While the filming of Some Like It Hot wasn’t always smooth sailing – as director Billy Wilder and leading man Tony Curtis would say in no uncertain terms – Marilyn adored her co-star Jack Lemmon from the outset. She greatly admired him as an actor, and despite her legendary unpunctuality and demands for retakes, Lemmon remained kind and courteous throughout. “I liked her very much and I got along great with her,” he recalled. “She had a lot of problems, she was basically an unhappy girl. She drove Billy and Tony crazy, she drove me a little crazy too but I didn’t let on and it didn’t bother me as much as it bothered them.”
In an article for The Independent, Geoffrey McNab looks back on Jack Lemmon’s long career, suggesting that it was his innate likability that endeared him to audiences but also led to his being underrated as an actor.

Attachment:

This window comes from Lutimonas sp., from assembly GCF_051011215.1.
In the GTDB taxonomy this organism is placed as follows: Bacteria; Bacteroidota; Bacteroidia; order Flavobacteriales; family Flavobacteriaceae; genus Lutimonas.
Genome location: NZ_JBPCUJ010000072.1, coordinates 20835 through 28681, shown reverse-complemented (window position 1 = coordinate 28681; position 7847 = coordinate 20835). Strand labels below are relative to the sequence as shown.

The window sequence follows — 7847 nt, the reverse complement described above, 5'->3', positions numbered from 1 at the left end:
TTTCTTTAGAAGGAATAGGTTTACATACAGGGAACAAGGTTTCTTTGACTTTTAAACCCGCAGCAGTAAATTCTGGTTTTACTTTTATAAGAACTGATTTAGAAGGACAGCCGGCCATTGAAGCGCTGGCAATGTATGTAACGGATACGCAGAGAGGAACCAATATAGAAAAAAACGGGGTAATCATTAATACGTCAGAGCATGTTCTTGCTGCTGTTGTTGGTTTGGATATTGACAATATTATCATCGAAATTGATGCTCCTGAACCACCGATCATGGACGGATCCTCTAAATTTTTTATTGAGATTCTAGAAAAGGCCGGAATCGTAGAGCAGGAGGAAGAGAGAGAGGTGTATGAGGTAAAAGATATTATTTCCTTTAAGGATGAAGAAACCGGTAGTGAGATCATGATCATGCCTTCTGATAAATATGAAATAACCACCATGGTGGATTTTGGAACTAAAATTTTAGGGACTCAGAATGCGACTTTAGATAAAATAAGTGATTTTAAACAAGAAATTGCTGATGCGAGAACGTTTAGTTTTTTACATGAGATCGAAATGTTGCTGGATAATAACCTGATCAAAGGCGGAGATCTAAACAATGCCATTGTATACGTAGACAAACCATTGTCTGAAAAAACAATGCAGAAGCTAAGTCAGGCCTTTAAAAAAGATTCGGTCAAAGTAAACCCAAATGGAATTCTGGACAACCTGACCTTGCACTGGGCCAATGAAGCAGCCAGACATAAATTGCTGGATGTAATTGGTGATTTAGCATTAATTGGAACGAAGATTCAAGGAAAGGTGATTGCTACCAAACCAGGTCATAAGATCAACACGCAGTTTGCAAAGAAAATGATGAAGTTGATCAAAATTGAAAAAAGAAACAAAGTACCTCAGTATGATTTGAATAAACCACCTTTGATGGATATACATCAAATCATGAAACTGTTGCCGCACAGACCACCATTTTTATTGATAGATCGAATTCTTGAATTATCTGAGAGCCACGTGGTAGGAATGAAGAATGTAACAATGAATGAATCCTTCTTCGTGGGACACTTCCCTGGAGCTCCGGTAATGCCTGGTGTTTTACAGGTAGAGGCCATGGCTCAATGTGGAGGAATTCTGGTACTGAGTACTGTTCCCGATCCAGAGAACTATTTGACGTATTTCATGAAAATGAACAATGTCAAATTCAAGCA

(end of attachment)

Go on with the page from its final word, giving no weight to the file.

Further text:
“Lemmon is back on TV screens over Christmas in Billy Wilder’s Some Like it Hot (1959). The much-loved film, in which he is in drag for almost the entire running time, features one of the most famous endings in Hollywood history. Jerry/Daphne (Lemmon) tries to explain to his besotted suitor, millionaire Osgood Fielding (Joe E Brown), just why they can never marry. He is too bulky to fit in Osgood’s mother’s wedding dress; he’s not a natural blonde; he smokes; he has a terrible past; he can never have children. Osgood smiles serenely, waving aside every objection. Exasperated, Lemmon rips off the wig from his head and blurts out that he’s a man. ‘Nobody’s perfect,’ Osgood blithely replies and the credits soon roll.
It’s a perfect example of the Lemmon ‘curse’ in action. In any given film, audiences almost always take his side. That may be why they underestimate him. He’s such a genial and engaging figure that they can’t see the darkness behind his smile. Nor do they notice his versatility. Like Osgood, they refuse to reject him even when he begs them to do so.”